In your photographs, the first thing I sense is your grit and texture, it seems that you use high contrast lighting to start achieving this effect. Can you talk a little bit about why you frequently choose this pallet?

I try and create a consistent world that is dirty, or gritty, a little edgy maybe as a way to communicate my ideas. Not sure why I started down this road, it just resonates with me.

One distinction in your photographs are the shadows and rich colors, it seems that you shoot above the ambient with the strobes… or do you achieve the depth in post?

I’m not completely sure what “above the ambient” means actually.  I’m self taught, and I just do what I think looks right. One way I’ve learned to improve on my contrasty look is to shoot with brighter lights. This saves me time in post. It also allows me to shoot at say F22 rather than F2.8 which gives me a larger depth of field and more detail to work with later in Photoshop.

As far as advertising, I really enjoy the Exist campaign. The photographs illustrate the fears we see in our minds as we are driving around the city, and also the fears of biking around the city.  To create events like those must require a bit of pre-production, are you a fly-by-the-seat-of-your-pants kind of photographer or do you plan ahead meticulously?

I’m a pretty meticulous planner. I always have the shot in my head before going on location. I typically know how I’m going to light it as well. I sometimes will also loosely draw the image so that I know the composition will work.
I definitely try and allow for some spontaneity while on location, but that typically has more to do with allowing the model freedom inside the controlled set and lighting.

I tried to learn from your techniques in this photo of my husband Brooks could you give me a critique? He wanted all of his freckles to show and we were trying to recreate something similar in detail and texture as this cover of Wired Magazine because it is so the opposite of airbrushed perfection.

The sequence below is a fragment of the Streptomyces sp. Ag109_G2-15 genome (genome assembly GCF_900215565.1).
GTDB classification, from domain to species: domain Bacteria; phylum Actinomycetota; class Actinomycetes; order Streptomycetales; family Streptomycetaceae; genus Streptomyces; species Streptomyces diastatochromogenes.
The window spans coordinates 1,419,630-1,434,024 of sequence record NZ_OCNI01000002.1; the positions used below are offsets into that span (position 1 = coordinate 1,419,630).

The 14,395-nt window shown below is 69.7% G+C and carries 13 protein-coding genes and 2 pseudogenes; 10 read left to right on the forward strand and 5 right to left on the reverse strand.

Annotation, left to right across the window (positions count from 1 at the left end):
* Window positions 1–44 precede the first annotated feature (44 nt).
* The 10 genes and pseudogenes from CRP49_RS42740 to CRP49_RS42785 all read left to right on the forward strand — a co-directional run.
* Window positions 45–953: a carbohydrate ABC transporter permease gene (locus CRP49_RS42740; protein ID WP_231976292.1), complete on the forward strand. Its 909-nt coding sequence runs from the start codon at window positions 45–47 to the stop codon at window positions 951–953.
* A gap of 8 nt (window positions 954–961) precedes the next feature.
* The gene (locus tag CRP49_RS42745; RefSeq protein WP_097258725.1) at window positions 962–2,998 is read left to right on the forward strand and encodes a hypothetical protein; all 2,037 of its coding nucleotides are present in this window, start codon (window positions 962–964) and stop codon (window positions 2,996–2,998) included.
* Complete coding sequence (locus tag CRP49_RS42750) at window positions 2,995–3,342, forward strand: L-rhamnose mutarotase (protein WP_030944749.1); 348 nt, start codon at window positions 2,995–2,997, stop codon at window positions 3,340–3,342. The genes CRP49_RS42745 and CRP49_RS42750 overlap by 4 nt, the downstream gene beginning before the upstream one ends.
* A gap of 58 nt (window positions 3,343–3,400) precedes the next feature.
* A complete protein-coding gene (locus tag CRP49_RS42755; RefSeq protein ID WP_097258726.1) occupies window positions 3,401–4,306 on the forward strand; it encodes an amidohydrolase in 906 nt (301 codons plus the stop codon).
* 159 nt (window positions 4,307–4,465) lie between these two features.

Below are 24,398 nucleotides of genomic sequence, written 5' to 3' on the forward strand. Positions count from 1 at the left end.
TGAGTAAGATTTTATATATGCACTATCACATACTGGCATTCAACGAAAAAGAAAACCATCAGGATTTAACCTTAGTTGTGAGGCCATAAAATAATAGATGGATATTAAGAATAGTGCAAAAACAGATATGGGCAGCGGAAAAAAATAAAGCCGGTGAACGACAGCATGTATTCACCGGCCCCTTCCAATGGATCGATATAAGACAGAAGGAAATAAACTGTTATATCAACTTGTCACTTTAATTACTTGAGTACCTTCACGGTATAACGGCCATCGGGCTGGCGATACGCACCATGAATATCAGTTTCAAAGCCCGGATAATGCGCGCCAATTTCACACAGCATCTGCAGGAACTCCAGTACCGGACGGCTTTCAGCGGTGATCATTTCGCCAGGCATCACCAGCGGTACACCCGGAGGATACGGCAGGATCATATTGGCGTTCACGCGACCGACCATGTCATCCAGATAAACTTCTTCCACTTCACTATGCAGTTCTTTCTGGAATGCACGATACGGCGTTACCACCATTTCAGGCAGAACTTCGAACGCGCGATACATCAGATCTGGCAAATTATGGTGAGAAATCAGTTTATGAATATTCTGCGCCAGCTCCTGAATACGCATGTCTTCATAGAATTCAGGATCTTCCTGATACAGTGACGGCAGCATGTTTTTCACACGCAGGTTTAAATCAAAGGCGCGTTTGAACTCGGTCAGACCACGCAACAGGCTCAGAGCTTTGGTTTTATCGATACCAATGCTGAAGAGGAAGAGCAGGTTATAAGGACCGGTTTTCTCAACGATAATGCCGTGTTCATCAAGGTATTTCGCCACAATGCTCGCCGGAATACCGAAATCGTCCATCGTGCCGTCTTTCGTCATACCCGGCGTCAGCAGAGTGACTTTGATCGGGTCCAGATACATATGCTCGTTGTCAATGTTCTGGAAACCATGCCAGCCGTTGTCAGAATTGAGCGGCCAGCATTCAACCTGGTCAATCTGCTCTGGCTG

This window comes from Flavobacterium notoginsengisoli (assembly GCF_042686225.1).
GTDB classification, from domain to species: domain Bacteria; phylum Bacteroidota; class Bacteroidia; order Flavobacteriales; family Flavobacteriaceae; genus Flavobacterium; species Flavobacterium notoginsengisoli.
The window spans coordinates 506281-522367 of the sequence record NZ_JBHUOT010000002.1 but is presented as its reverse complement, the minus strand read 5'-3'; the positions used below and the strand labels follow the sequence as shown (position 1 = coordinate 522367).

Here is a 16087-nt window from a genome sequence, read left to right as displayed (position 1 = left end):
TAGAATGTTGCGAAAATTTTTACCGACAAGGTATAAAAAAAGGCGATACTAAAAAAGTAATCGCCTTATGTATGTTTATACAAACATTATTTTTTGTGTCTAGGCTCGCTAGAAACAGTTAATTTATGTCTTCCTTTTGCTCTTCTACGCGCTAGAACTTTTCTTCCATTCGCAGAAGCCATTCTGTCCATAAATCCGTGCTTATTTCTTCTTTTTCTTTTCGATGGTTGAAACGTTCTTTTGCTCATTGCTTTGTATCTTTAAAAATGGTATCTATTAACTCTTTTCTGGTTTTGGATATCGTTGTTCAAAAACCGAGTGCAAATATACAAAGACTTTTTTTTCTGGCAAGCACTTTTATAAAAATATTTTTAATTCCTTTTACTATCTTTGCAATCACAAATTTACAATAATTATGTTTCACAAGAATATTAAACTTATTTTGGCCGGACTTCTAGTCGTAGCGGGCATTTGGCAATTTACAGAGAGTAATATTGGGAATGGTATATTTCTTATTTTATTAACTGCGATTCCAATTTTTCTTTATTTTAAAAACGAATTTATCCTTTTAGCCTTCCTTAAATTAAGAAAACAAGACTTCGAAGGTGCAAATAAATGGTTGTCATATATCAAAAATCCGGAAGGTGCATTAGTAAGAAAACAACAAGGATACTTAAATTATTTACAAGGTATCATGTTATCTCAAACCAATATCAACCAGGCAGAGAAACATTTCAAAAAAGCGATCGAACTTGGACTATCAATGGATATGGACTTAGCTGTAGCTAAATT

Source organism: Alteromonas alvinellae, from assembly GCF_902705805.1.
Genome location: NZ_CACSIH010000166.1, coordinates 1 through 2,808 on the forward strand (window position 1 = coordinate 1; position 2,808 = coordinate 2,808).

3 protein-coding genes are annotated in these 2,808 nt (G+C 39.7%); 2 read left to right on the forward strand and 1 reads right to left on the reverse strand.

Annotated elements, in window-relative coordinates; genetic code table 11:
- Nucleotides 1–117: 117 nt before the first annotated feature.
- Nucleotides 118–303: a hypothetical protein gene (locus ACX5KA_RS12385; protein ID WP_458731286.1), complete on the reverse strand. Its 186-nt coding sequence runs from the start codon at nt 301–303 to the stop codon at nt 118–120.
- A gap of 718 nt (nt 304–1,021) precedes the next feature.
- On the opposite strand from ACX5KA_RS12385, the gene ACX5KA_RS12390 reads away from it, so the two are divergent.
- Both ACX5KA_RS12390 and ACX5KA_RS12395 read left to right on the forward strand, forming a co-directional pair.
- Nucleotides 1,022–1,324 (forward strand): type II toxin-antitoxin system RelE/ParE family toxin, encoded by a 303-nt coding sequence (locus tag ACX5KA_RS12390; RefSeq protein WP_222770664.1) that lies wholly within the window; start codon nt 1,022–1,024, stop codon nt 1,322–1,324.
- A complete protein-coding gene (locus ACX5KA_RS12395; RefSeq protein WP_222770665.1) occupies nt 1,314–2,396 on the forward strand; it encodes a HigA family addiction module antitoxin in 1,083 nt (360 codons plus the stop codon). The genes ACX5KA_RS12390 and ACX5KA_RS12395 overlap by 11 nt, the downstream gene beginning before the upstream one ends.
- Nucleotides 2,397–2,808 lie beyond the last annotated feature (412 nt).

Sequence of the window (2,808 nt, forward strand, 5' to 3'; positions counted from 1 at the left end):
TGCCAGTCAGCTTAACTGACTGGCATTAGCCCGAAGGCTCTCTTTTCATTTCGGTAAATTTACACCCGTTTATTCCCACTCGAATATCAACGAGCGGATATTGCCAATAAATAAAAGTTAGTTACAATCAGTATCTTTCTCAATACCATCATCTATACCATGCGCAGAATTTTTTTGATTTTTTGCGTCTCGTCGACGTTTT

wired

bb_style_portrait

Sure. By comparing the photos the number one issue keeping you from getting the look that I think you are going for is the lighting. I think you’ve done some interesting things in post, but without strategically placed, high contrast lighting, it will end up a little flat.

If you were starting over again, what flash/strobe would you start with?

I started with Alien Bees actually because they were the least expensive lights that were still getting positive reviews. I still use them.

If there is anything you would like to say other artists please do.

People often ask me about short-cuts. I don’t really know of any. I spend 4-12 hours on each image. Also, the best way to get better is to try and shoot or photoshop ever single day. I think work ethic is more important than just about anything else art related. If you want to make a living doing photography or art, it’s simple, just work longer and harder than your competition.

Understanding our physical world.

First it was Schrodinger starting with one proton, then Maxwell with his light equations, then Time Dilation from Lorentz Transformation – Timespace and then finally Heisenberg’s Uncertainty Principle – our recognition of free will. CHOICE – choose a particle or a wave, but not both.

What of the universe will they uncover next?

Coraline artist panel at Nucleus.

Gallery Nucleus has recently hosted a Coraline Production Artist PanelSteve Lambe has posted most of the event which Sean Szeles recored during the talk. The talks are also viewable on YouTube.

MEET some of the PRODUCTION ARTISTS that worked on the movie as they drop by to discuss their contributions to the film, along with the production and artistic process for this highly anticipated visual masterpiece.

Nucleus, located in California, hosts many emerging artists, illustrators, animators and interactive work.

coraline talks at nucleus

Coraline was done in stop frame animation, all of the finish work and pre-production that went into it though are enormous contributions and art in their own right. The original story was created by a favorite of mine, Neil Gaiman, directed by Henry Selik renound for many films such as the “Nightmare Before Christmas.”

Social media for disease control.

The Center for Disease Control and Prevention has taken the social media model and in doing so has made it so much easier to find current information on product recalls to infection outbrakes.  The recent peanut butter recall is highlighted here. The blogs that keep outbreak news updated, the webinars to allow bloggers to stay up to date on outbreaks and recalls and to ask questions of FDA and CDC subject matter experts, the searchable databases where information on products can be found and much more are available to anyone with access to a computer.

This kind of information is pertinent in our fast paced, multifarious world.